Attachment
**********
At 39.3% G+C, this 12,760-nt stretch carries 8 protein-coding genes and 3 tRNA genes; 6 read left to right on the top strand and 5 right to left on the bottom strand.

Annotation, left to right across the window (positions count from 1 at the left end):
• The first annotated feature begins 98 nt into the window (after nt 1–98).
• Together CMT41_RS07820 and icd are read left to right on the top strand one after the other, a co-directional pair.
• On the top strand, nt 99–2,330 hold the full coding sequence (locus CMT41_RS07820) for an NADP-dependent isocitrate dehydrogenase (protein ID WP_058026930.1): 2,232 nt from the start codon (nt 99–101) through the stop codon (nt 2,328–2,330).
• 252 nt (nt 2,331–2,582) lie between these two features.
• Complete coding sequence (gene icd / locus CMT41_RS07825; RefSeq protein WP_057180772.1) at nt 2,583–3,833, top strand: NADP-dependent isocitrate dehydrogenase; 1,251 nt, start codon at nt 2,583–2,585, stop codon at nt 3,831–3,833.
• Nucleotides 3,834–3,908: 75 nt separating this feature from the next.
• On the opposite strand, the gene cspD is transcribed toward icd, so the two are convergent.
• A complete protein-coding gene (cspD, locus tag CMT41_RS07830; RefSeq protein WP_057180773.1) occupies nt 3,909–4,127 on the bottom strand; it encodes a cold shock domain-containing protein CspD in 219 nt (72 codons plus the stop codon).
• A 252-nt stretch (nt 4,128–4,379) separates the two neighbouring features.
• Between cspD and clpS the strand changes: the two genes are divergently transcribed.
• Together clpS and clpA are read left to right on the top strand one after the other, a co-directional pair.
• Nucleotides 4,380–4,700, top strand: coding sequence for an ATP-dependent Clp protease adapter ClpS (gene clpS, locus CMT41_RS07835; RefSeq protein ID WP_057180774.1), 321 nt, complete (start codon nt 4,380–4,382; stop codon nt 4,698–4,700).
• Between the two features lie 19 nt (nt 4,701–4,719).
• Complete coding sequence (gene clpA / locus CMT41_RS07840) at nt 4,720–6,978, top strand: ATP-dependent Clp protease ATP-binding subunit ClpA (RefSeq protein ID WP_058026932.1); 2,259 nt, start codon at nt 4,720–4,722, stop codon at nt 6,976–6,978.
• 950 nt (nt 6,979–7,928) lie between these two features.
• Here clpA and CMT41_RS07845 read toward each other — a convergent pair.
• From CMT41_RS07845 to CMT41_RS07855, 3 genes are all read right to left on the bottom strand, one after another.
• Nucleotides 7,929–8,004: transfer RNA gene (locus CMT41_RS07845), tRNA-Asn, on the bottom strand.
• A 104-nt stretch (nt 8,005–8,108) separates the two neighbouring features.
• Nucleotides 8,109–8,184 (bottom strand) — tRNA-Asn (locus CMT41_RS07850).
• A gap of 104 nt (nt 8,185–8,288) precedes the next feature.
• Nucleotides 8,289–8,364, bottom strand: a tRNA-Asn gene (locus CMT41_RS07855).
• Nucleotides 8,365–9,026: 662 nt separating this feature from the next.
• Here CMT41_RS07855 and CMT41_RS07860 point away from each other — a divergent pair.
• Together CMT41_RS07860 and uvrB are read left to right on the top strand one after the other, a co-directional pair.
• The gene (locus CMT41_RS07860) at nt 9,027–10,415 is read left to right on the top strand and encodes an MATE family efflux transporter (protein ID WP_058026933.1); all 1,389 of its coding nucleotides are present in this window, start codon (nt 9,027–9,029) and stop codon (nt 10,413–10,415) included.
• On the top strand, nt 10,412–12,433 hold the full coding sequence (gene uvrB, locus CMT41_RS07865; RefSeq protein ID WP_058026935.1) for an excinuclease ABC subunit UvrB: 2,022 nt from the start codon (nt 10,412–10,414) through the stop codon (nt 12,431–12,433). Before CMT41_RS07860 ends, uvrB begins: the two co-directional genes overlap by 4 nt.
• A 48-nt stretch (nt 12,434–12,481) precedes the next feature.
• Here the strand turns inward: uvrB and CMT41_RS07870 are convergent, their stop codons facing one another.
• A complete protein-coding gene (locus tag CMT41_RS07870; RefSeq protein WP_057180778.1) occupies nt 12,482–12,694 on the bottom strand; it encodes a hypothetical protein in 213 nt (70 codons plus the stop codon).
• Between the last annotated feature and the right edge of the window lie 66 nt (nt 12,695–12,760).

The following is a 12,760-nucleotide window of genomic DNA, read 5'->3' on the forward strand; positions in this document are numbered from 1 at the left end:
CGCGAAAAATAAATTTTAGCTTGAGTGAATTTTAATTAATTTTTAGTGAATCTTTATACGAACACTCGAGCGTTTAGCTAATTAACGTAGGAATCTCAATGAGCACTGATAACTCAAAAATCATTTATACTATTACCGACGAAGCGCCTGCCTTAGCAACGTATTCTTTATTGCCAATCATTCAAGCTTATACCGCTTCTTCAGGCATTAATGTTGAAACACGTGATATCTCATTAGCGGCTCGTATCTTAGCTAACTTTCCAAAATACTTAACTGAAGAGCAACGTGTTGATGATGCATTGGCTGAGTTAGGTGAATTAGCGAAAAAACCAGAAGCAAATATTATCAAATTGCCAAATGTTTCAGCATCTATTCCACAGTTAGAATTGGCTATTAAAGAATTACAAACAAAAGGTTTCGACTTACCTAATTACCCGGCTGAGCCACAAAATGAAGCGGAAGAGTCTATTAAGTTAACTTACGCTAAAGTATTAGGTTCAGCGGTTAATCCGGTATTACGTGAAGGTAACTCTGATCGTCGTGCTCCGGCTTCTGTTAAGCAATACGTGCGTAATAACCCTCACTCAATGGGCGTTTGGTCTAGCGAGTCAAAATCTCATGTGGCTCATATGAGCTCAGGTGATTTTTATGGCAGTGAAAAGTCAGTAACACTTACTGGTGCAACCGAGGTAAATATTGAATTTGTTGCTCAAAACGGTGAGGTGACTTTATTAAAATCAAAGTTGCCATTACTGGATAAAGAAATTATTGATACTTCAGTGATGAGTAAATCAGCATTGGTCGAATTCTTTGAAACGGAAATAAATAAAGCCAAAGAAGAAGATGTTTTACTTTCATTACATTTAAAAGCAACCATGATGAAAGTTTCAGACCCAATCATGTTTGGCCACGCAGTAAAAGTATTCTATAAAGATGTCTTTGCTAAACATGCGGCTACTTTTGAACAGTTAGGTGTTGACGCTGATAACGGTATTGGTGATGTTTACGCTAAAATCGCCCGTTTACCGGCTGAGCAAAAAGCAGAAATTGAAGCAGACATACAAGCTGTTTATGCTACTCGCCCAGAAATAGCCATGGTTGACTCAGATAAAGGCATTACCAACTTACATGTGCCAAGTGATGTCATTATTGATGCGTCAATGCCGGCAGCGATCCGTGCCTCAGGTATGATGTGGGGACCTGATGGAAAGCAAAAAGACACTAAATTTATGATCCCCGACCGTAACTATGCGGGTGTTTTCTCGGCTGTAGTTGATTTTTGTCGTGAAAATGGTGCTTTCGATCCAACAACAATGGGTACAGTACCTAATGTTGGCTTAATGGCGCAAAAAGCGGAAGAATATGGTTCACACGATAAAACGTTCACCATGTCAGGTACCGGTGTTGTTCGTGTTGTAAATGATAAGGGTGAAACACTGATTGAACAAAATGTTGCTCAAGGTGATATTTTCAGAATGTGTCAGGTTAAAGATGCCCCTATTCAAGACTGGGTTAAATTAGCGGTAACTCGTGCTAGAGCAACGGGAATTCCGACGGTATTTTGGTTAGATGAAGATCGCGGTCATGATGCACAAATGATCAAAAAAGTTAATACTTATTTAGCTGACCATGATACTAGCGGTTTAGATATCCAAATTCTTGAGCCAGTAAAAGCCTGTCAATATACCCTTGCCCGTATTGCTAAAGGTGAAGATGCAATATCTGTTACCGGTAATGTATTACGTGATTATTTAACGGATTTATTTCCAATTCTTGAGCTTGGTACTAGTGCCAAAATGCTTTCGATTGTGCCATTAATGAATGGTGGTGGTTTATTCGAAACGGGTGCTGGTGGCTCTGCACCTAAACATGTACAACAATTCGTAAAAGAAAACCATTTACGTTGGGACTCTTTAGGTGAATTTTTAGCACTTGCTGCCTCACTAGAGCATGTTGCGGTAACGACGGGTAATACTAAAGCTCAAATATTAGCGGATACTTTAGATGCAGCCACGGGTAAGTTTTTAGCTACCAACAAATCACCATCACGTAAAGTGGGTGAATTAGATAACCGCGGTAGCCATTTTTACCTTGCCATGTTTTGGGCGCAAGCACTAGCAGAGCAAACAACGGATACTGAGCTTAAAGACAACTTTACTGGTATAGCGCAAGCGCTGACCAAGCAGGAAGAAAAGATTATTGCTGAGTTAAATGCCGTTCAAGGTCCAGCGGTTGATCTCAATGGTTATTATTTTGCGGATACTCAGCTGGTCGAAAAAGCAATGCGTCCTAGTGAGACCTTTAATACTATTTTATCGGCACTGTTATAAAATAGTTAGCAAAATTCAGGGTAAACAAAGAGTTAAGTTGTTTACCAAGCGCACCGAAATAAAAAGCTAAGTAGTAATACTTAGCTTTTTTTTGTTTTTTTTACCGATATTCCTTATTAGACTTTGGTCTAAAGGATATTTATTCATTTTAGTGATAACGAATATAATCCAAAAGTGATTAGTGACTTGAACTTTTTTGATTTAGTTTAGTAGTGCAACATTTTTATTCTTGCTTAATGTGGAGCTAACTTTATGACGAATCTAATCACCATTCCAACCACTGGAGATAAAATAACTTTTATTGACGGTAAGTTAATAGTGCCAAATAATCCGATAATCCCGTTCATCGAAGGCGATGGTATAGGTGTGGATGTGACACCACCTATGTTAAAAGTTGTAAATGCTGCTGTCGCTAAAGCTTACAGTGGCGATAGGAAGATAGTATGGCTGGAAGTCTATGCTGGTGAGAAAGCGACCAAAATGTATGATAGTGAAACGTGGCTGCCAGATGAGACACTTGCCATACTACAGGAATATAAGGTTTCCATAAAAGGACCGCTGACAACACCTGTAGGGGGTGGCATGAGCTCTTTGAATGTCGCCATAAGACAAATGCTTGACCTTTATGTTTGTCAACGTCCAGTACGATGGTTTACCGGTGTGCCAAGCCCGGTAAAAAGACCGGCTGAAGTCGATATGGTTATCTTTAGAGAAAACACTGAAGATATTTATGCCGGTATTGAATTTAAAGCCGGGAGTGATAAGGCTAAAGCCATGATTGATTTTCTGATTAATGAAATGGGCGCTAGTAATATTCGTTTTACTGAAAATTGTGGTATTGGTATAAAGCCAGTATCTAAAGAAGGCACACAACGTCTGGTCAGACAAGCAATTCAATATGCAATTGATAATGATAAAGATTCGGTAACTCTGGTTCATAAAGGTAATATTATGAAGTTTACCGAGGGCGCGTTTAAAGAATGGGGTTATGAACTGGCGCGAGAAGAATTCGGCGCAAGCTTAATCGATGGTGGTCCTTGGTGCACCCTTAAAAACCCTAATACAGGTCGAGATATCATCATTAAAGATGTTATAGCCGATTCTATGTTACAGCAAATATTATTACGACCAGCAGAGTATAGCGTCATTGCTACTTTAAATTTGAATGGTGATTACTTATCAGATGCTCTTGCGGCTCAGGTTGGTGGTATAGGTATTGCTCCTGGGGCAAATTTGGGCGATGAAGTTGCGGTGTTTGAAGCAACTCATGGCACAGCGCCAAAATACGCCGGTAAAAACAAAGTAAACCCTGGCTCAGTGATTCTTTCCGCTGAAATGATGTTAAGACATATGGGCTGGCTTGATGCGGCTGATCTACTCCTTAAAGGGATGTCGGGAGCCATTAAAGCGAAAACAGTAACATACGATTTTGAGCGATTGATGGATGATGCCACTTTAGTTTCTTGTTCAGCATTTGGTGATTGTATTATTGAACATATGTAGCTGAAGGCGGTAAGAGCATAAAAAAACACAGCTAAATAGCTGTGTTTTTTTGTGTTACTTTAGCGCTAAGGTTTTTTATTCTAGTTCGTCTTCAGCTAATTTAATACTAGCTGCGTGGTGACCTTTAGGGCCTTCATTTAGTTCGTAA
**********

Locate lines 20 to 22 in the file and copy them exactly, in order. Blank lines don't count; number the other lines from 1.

• Nucleotides 7,929–8,004: transfer RNA gene (locus CMT41_RS07845), tRNA-Asn, on the bottom strand.
• A 104-nt stretch (nt 8,005–8,108) separates the two neighbouring features.
• Nucleotides 8,109–8,184 (bottom strand) — tRNA-Asn (locus CMT41_RS07850).